Yesterday was a pretty day - we had three missionary families visit our church. Each of the fathers gave a sermon and described their ministries in Thailand, South Korea and South Africa. After evening service, they and some families from our church went out for pizza and I sat with several girls, age 5 to 10 - one a missionary's child who spoke of her travels and life in Cameroon. It gives me hope for our world in generations growing up.Yes – it was a pretty day! And the services were so uplifting. I took notes on all three sermons and will be incorporating them as I renew my commitment to sharing my Bible reading and Christian beliefs. A major resource for those two items is prayer.
Jesus gave us a model prayer that is easily remembered:
But when ye pray, use not vain repetitions, as the heathen do: for they think that they shall be heard for their much speaking. Be not ye therefore like unto them: for your Father knoweth what things ye have need of, before ye ask him. After this manner therefore pray ye: Our Father which art in heaven, Hallowed be thy name. Thy kingdom come. Thy will be done in earth, as it is in heaven. Give us this day our daily bread. And forgive us our debts, as we forgive our debtors. And lead us not into temptation, but deliver us from evil: For thine is the kingdom, and the power, and the glory, for ever. Amen. (Matthew 6:7-13 KJV)
There’s a bit more before these verses that make for good reading, but I truly love knowing we need to pray from the heart, not simply repeat prayers – not even this one – and that God knows what we need before we pray. He doesn’t “need” for us to pray, but does require our obedience. Praying is essential, as is knowing what we are praying.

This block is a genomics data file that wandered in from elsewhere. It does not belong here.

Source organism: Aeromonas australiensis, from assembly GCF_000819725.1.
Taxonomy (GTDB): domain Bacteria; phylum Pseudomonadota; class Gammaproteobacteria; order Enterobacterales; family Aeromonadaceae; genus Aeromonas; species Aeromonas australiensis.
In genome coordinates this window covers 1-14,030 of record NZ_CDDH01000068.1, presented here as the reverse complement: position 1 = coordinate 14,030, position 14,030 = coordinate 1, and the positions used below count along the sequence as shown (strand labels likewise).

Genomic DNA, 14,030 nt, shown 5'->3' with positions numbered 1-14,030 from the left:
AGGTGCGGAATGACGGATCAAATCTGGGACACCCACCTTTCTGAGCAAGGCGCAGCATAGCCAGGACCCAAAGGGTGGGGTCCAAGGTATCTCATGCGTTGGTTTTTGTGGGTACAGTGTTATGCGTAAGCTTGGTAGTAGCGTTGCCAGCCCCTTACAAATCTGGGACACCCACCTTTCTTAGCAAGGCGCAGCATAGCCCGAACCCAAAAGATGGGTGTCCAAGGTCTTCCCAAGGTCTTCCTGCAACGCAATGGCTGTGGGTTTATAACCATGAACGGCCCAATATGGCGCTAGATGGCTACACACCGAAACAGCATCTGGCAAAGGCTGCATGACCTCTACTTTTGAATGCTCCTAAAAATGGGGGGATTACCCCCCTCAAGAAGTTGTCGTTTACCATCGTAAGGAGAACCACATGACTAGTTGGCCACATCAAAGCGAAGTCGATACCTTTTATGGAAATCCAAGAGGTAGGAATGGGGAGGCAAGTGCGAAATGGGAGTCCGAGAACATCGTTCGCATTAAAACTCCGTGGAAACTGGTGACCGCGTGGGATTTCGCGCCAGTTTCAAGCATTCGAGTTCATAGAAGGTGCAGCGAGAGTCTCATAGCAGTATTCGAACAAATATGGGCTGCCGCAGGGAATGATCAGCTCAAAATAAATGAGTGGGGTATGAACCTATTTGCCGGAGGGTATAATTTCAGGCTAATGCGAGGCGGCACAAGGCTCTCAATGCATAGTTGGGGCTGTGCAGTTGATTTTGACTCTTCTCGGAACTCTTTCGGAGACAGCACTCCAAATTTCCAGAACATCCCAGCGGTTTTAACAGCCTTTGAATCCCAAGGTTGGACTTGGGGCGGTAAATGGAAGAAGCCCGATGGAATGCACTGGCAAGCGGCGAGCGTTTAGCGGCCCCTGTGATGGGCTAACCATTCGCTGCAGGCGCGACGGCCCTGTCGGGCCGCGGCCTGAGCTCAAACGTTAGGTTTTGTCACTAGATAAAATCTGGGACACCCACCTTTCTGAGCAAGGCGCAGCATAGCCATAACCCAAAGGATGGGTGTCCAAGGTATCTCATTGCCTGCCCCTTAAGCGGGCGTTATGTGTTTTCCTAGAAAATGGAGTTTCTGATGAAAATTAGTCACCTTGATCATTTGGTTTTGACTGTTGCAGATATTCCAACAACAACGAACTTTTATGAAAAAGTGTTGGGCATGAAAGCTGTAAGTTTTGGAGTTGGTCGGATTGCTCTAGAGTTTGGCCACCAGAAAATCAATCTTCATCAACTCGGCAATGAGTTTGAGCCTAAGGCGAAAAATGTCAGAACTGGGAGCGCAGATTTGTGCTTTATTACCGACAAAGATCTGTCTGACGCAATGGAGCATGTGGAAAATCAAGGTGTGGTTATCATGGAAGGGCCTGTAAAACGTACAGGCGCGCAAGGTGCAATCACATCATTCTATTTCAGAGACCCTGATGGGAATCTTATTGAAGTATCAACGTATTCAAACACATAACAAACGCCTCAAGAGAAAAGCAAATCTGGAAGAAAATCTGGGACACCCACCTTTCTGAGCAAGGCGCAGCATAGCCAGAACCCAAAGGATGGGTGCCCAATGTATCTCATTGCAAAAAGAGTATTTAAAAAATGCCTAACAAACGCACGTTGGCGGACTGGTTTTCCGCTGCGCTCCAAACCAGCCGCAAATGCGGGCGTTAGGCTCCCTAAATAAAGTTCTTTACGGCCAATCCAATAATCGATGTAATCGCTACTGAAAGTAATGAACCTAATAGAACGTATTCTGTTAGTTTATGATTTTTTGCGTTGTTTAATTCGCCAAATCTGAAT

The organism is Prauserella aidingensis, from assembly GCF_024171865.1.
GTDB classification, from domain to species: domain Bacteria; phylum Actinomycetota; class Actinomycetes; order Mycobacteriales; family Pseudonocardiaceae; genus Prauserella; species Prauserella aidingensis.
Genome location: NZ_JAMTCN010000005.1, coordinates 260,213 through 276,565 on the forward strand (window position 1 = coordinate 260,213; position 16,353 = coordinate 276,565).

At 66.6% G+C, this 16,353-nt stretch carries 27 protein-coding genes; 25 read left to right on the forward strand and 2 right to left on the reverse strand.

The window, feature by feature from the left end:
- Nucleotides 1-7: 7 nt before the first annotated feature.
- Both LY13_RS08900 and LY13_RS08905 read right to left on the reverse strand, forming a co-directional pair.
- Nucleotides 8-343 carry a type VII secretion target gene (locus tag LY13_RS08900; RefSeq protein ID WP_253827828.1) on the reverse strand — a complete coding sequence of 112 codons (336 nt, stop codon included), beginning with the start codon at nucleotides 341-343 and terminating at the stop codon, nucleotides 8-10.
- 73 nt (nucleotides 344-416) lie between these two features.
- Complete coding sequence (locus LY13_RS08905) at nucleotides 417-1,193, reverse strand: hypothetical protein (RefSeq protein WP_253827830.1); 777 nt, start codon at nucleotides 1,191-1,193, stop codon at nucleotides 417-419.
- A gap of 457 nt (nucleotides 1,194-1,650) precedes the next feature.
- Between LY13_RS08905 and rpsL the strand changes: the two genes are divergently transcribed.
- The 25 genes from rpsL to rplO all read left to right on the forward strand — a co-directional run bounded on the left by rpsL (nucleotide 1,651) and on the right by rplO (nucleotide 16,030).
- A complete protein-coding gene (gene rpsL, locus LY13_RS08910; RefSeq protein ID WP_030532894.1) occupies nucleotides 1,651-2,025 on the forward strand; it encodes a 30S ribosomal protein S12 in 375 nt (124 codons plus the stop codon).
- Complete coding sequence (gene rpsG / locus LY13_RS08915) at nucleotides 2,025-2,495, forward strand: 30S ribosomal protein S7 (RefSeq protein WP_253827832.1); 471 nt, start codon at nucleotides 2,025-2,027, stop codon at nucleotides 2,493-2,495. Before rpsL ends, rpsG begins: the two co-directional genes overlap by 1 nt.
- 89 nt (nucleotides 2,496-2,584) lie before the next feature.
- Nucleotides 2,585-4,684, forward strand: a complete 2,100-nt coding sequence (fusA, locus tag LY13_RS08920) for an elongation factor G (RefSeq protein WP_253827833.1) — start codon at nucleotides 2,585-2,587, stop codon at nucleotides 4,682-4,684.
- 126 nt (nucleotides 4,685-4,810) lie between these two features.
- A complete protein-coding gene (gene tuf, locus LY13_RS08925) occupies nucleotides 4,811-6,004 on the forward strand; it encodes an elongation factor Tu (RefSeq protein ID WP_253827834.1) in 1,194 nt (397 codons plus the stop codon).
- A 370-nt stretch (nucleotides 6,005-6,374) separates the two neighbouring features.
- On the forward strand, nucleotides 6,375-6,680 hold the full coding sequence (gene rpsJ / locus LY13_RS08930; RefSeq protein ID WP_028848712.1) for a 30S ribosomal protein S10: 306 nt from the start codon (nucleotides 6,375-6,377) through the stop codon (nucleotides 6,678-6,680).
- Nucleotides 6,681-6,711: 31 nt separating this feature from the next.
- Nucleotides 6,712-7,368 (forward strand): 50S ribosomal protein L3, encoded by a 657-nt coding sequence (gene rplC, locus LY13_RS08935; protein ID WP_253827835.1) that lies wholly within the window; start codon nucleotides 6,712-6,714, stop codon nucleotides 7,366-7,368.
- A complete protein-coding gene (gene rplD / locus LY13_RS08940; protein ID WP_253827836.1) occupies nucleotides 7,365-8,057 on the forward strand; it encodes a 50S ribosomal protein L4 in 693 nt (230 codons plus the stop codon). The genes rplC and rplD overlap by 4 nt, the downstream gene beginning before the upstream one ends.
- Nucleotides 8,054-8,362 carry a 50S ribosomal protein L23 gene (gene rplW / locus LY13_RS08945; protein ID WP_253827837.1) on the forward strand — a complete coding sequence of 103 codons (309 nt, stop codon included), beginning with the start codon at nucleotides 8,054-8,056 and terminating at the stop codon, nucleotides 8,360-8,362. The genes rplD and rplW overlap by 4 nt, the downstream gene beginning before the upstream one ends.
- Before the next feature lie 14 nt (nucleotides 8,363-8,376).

Our – a simple acknowledgement that we are not the only person reaching out to God.
Father – accepting that we are His children, responsible to see Him as our Creator. Without Him, we would not exist.
Which art in heaven – this is as important as knowing He is our Father since it entails belief in an eternal, spiritual, existence.
Hallowed be thy name – acknowledging that our Father in heaven is worthy of worship; that the angels before His throne crying “Holy, holy, holy” speak truth.
But Christians know all of this, and more. The question before us is whether we practice what we know, what we “preach.” I’ve been remiss in prayers, and in sharing His worthiness to be worshipped.
Oh, I’ve not missed most services since this blog stopped. What I’ve missed at church can be attributed to medicine – or the consequences of medicine. But that did not affect my ability to prayer nor my knowledge of subjects for prayer. I have continued to pray – for myself, for loved ones’ health issues, for friends with a variety of needs and for salvation for some loved ones who openly reject God and His Son. For their souls, that we might share eternity. Those are my most important prayers.
And, that is the most important message through this blog. It is the same message Paul preached two millennia ago:
But we preach Christ crucified, (1 Corinthians 1:23a KJV)
That’s just the beginning.